COMMENTARY | After the Los Angeles Dodgers made the gaudy offseason signings of pitchers Zack Greinke, Hyun-Jin Ryu, and outfielder/wunderkind Yasiel Puig to round out a team that was already loaded with All-Stars, many Dodgers fans felt as though their 2013 World Series championship had already been wrapped up before the equipment truck even left for spring training.
But with the 220 Million Dollar Team sitting in last place in the National League West with an abysmal record of 32-42 -- which is astoundingly only three wins more than the Triple-A team masquerading as the Houston Astros -- this couldn't be further from the truth. However, with 91 more games to play, the season is far from lost. Unlike the careers of Lindsay Lohan or Amanda Bynes, there are several logical adjustments the Dodgers can make that could vault them back into success.
Trade Andre Ethier for Bullpen Help
With a slash line of .255/.336/.379, there is no doubt that Andre Ethier is not the player the Dodgers thought he would be when they inked him to a five-year, $85 million contract last season. Regardless of the fact that he's relegated himself into a platoon position because of his measly .221 average against lefties, the emergence of world-beater and right fielder Puig has made Ethier entirely expendable.
With the implosion of closer Brandon League and the unreliability of nearly everyone else in the bullpen -- which has led to a league-leading 15 blown saves -- the best possible return for Ethier would be for bullpen help. With the New York Mets being one of the most rumored destinations for Ethier, it's very possible the Dodgers could be targeting Mets closer Bobby Parnell. If it is Parnell or other high-end relievers like him that general manager Ned Colletti is targeting, then Colletti better hope that Ethier heats up as the team moves closer to the July 31 trade deadline.
Fill the Black Hole at Third Base
Heading into the season, the Dodgers had to decide which of their terrible third basemen was less terrible than the others. Rather than go with free-agent bust and owner of a .191 average in 2012, Juan Uribe, the Dodgers gambled on starting journeyman Luis Cruz, who batted a solid .297 in 78 games last season for the Dodgers.
Well, it's safe to say Colletti's hand just wasn't good enough, as the Dodgers' third basemen only have four more homers than Clayton Kershaw has this season. Cruz is currently batting a whopping .127, and while Uribe is batting .260, he has only 3 home runs and 14 runs batted in. Two players who would be immediate upgrades would be Milwaukee Brewers third baseman Aramis Ramirez and Chase Headley of the San Diego Padres. With Headley putting up MVP numbers in 2012 and Ramirez hitting for consistent power throughout his career, the asking price for either player won't be cheap, and I can't imagine the Padres would be thrilled to move Headley to a division rival. If the Dodgers are truly interested in upgrading at third base, they may have to part with top prospects like outfielder Joc Pederson or pitcher Zach Lee.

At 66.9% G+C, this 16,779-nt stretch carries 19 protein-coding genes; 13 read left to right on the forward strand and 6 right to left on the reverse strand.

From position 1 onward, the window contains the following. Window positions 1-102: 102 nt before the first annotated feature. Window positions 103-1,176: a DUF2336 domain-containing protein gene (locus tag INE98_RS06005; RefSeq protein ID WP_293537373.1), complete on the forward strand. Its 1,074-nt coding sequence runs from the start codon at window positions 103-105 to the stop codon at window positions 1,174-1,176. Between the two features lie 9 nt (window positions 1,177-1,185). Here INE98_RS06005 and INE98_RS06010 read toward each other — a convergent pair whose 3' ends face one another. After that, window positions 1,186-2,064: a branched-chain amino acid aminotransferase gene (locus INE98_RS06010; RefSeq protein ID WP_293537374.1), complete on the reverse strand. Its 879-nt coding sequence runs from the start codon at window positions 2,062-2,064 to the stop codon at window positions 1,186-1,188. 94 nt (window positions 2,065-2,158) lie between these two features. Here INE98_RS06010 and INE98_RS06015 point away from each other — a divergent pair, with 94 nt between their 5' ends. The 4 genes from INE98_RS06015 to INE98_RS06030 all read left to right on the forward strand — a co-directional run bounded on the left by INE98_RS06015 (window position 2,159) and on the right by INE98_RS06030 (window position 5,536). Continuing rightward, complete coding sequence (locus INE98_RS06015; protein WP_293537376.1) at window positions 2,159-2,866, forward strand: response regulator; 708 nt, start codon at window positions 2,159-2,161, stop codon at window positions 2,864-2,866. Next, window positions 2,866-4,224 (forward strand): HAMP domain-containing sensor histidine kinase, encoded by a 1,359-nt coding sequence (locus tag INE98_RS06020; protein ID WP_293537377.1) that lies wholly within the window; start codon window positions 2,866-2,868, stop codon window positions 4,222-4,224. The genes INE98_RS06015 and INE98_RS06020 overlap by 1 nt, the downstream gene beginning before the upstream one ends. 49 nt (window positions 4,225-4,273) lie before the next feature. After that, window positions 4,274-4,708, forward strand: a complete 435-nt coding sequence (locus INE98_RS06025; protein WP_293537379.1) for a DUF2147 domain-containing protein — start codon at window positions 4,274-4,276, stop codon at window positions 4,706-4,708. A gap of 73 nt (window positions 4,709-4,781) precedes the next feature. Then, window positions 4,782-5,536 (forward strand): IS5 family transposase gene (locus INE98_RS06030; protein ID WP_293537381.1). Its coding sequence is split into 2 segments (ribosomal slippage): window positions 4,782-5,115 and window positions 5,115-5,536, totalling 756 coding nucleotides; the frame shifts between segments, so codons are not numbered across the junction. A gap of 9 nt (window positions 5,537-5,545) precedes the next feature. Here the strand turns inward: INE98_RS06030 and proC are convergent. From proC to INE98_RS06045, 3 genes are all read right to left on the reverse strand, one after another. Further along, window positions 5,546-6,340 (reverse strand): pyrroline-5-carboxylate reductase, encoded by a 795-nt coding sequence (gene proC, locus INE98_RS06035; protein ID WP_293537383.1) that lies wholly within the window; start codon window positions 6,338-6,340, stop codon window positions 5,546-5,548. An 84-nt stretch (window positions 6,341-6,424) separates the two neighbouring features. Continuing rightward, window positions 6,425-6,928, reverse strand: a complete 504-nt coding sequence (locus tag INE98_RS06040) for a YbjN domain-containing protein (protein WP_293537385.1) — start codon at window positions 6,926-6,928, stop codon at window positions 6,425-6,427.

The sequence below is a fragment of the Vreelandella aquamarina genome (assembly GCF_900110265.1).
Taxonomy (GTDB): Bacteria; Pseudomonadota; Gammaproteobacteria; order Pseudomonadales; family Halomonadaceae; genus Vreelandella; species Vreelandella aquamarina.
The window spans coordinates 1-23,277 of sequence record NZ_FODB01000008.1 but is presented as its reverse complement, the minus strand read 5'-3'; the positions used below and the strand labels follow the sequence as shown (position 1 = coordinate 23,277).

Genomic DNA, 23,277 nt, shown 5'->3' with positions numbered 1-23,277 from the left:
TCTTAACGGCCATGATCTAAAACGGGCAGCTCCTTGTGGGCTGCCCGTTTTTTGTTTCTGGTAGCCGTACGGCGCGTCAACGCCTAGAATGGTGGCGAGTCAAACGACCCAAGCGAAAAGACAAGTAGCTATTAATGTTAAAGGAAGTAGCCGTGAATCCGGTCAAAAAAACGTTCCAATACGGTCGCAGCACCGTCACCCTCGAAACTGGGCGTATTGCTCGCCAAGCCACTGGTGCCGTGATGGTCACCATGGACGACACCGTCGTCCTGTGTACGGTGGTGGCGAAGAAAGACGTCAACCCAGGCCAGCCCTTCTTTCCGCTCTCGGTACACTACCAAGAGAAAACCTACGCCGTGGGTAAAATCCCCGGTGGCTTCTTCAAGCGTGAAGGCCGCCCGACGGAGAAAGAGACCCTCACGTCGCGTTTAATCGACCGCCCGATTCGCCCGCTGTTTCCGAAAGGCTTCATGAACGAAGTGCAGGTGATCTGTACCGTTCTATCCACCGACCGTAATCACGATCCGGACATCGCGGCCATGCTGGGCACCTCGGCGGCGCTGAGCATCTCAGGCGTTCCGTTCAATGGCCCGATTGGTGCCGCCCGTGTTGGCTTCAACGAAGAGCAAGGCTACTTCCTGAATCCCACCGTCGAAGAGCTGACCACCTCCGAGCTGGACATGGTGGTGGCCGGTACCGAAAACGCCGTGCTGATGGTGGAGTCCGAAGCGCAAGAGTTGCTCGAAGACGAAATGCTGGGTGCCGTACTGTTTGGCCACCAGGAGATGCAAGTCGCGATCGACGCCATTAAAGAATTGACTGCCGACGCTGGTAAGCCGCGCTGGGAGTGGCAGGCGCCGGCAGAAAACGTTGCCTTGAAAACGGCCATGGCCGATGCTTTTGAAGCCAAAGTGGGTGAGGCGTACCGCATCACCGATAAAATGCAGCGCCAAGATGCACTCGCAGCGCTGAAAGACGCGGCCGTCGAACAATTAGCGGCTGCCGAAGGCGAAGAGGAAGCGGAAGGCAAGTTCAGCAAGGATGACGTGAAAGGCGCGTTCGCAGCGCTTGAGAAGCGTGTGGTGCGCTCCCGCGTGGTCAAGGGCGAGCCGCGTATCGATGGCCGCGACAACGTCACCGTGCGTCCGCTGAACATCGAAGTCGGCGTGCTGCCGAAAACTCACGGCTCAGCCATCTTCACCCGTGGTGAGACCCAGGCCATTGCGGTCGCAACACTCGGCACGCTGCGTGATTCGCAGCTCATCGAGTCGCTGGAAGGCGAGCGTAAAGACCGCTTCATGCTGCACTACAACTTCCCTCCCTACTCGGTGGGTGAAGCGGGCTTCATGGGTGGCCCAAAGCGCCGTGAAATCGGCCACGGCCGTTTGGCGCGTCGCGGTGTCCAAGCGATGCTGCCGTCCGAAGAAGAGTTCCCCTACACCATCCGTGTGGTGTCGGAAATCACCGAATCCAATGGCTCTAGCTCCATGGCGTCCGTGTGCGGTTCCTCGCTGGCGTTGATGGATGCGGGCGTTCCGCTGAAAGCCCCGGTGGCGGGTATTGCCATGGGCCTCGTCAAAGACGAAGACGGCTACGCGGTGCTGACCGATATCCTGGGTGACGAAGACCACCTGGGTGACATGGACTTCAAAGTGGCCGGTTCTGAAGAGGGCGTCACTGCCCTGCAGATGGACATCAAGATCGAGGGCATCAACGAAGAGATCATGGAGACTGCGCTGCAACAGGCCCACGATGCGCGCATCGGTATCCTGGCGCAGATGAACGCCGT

Fire Don Mattingly?
No. No they should not. This question seems to be asked after nearly ever Dodgers loss this season, and there have been plenty of those so far, but Don Mattingly is not the main cause of the Dodgers' struggles. Sure, nobody really likes to see a team bunt as much as Mattingly's team does, and his handling of Brandon League and Kenley Jansen in the closer role is questionable at best, but aside from Puig and first basemen Adrian Gonzalez, most of his position players are flat out not performing up to expectations.
Although injury is playing a significant role, you can't expect the Dodgers to perform well when center fielder Matt Kemp only has two homers on the year. Team president Stan Kasten is going to need a scapegoat at some point, so I don't think anybody would really be surprised if Mattingly gets canned, but the biggest adjustment the Dodgers could make to turn their season around would be to…
According to the New York Times, the Dodgers currently have $83.8 million worth of their payroll sitting on the disabled list, or 37.5 percent of the team payroll. Rather than list the plethora of players who have made their way on to the ever popular disabled list, I'll list the only position players who haven't hit the DL: Ethier, Gonzalez, and the revolving door at third base. There's just no doubt that the majority of the Dodgers' struggles comes from the fact that they aren't putting a healthy product out on the field.
Although injuries are a natural part of the game, losing this many impact players is certainly unusual, and before the mob starts screaming for Mattingly's unemployment, maybe we should all take a step back and judge the team after it gets back from the disabled list. Getting healthy, easing into and completing rehab assignments are really the only way this team will reach its full potential. And, no, firing head trainer Sue Falsone isn't going to fix this either. I hear she's pretty good anyway, so just stop it.
The status quo is clearly not working for the Dodgers. Rather than play like the World Series contenders they were designed to be, they are looking more like the Pittsburgh Pirates of the last two decades. Bringing up Puig certainly infused a bit more life into the squad, but if the Dodgers truly want to move back into playoff contention, they will need to address their needs in the bullpen, at third base, and, most importantly, on the disabled list -- all with Mattingly at the helm.
Adam Jacobs is a Los Angelino, a UCLA Bruin, and a lifelong Dodger follower. Follow him on Twitter @ADJacobs7.
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- Andre Ethier
- Los Angeles Dodgers
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- Don Mattingly